Fenty's Big Green Machine never got into gear during his time as mayor
Friday, September 17, 2010
When Mayor Adrian M. Fenty went down on Tuesday, so did the myth of the Big Green Machine.
This reporter speaks as one of those most responsible for spreading this particular bit of fiction. It went something like this: Fenty in 2006 accomplished an unprecedented feat in city politics by assembling a grass-roots coalition that soundly rejected establishment candidate Linda W. Cropp.
He won every precinct in the city by building an organization capable of raising the money he needed and using it to target voters and get them to the polls.
It was personified in the efforts of Tom Lindenfeld, Fenty's trusted political strategist, and John Falcicchio, his young, prodigious fundraiser.
The Green Machine, scaling up to citywide proportions in 2006, came right back and elected Fenty protege Muriel Bowser to the Ward 4 seat soon after. So why in its big test -- reelecting Fenty -- did it fail so miserably Tuesday?
Partly because Fenty never actually built a political machine that would consolidate his power and help him wield it for years to come.
The "big city mayors" that Fenty so idolized -- such as Richard M. Daley of Chicago -- govern from a pedestal, but one that's secured by a political base.
The foundation of Fenty's pedestal eroded fast.
"He didn't have an organization, he didn't cultivate one, and the effect of that is severe," said Lindenfeld, who was eased out of Fenty's inner circle this summer and speaks now out of frustration.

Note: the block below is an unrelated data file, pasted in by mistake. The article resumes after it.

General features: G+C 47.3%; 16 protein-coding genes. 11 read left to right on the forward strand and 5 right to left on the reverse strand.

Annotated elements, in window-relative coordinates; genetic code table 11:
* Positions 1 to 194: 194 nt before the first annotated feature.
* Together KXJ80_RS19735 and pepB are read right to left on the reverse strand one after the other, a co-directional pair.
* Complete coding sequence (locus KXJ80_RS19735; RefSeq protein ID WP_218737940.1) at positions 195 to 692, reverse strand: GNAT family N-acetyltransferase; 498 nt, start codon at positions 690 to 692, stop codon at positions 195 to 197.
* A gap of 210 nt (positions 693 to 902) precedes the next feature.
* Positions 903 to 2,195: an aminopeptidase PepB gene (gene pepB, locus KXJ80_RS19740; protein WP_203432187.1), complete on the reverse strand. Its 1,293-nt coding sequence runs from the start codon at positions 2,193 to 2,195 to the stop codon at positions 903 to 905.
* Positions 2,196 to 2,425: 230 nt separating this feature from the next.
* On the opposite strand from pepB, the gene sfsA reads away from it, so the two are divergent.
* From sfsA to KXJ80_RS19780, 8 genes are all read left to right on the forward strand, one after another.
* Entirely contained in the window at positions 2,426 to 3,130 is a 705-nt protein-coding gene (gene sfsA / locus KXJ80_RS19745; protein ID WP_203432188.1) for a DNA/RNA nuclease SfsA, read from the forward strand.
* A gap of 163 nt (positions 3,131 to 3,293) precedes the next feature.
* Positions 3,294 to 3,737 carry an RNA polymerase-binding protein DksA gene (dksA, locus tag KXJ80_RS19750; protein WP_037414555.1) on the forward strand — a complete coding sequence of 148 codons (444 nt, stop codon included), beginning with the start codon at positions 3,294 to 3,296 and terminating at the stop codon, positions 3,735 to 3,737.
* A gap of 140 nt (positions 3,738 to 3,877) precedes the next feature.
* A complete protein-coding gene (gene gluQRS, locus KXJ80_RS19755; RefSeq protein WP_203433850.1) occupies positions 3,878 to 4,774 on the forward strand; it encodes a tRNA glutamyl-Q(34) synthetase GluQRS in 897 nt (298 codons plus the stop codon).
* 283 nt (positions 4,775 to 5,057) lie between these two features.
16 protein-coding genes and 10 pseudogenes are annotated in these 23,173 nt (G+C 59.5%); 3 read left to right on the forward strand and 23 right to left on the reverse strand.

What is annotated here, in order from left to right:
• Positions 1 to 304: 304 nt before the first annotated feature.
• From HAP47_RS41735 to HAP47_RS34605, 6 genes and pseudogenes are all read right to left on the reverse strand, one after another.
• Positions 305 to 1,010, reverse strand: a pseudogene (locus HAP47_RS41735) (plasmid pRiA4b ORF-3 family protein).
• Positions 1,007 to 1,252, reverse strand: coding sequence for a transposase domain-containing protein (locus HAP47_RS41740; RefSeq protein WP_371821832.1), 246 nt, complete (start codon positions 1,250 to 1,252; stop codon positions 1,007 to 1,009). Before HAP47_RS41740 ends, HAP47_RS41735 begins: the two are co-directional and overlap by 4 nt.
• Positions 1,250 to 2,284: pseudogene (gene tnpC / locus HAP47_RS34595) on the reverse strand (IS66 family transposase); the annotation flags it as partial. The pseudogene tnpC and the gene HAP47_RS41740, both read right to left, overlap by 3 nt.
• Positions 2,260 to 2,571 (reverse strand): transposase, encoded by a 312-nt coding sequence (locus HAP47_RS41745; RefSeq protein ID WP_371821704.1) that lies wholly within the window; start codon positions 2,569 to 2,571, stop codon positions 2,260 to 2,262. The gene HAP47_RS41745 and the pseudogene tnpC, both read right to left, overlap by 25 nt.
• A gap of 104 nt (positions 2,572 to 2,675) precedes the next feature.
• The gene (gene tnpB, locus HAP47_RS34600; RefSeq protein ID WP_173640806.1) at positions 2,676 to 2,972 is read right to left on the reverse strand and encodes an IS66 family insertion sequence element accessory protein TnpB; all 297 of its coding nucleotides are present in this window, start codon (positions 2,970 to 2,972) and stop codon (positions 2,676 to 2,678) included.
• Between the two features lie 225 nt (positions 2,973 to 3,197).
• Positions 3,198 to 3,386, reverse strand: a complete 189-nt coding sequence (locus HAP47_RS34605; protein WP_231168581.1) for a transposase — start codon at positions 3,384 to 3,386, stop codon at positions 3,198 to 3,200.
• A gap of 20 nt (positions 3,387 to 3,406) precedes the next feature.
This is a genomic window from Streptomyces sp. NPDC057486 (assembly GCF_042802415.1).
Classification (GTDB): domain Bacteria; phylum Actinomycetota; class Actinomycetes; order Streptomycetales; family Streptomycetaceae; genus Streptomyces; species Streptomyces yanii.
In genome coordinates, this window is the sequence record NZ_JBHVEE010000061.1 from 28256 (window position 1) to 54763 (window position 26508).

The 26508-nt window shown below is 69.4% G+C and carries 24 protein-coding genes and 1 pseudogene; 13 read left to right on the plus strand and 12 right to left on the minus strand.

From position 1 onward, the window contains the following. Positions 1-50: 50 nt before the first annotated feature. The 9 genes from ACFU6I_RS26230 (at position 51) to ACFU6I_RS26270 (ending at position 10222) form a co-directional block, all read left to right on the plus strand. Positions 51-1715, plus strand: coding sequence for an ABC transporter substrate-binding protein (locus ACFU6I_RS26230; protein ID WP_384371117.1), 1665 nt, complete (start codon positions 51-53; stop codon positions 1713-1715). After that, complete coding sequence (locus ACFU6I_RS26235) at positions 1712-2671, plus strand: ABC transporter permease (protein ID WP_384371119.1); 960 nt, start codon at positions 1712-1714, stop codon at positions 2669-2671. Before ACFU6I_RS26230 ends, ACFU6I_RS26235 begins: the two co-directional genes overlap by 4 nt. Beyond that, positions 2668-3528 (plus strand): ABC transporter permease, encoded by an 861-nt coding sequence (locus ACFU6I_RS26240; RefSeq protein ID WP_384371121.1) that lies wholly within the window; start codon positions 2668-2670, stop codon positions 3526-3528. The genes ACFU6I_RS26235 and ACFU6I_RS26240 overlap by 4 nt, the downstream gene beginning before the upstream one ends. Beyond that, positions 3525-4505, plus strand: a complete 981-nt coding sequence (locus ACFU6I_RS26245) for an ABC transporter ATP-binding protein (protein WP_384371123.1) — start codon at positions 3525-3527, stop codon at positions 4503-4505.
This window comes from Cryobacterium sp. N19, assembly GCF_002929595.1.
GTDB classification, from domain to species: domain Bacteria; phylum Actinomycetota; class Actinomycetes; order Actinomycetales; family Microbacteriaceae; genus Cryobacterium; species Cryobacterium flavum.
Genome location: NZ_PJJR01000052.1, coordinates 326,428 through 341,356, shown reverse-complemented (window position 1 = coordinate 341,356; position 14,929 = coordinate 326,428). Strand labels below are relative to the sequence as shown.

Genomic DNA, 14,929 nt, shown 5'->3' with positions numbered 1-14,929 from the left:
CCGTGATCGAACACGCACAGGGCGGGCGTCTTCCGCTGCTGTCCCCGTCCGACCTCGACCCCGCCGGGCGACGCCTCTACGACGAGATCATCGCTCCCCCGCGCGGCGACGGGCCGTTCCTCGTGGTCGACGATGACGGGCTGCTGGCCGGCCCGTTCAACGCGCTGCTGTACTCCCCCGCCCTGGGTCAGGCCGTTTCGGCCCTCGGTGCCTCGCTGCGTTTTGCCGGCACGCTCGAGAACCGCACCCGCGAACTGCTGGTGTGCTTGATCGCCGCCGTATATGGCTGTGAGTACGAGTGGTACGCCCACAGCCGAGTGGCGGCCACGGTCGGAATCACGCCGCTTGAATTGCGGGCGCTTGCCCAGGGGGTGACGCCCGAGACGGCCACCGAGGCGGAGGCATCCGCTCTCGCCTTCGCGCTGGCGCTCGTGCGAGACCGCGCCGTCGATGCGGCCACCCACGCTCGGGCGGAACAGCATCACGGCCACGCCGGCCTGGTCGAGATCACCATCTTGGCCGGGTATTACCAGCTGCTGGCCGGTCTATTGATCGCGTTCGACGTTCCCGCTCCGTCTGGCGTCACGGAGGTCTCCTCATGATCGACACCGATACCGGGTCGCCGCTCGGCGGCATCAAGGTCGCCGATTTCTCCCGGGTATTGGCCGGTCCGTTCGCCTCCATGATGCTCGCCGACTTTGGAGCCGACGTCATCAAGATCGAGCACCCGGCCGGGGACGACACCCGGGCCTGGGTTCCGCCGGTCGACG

There are plenty of residents, newcomers mostly, who look at Marion Barry, how he is adored in parts of the city to this day, and wonder why -- in spite of all his failures -- that could be. His charisma is part of it, but it's also because he kept his ear to the ground and put boots on the ground.
For years, Barry aide Anita Bonds maintained those ties to the community groups, the business organizations, and, yes, the special interests that compose the body politic. "It's really the kind of role that's critical to government," says Bonds, who went on to do community relations work for Mayor Anthony A. Williams and now chairs the city Democratic organization. "Elected officials are just that: They are elected by people that put their faith in you and believe in what you say."
It's not just fixing streetlights and filling potholes and making bulk trash pickups, Bonds says. It's taking meetings. It's showing up at funerals. It's sending thank-you notes, distributing free tickets and invitations, and engaging in small-bore patronage that keeps a coalition intact, a base grounded.
And it's that sort of thing that Fenty had no patience for.
After ascending to the mayoralty, he didn't have the time to call and thank key members of his campaign team. He held a birthday party and an inauguration ball in rooms too massive to make anyone feel "personally involved or personally appreciated at all," said Lindenfeld. And although he had his devoted corps of "MOCRS" -- the young, hardworking staff of the Mayor's Office of Community Relations and Services -- few, if any, had deep roots in the communities they served.
Fenty might have won thanks to the grass roots, but to judge from the people whom he chose to work for him, he must have considered those roots withered.
Max Brown, who was Anthony Williams's chief political aide, remembers his boss asking for a meeting with the city's more than 250 advisory neighborhood commissioners -- a restive group if ever there was one. "I said, 'You're kidding, right?' " Brown said. "For an hour and a half, they went crazy for about every topic under the sun, but we brought them together and let them blow off steam." After that, says Brown, the commissioners let Williams be.
What Williams understood that Fenty did not, Brown said, is that reaching out, communicating is the path to lasting results. "People don't just want their mayor to deliver a school," Brown said. "People want to be delivered a person."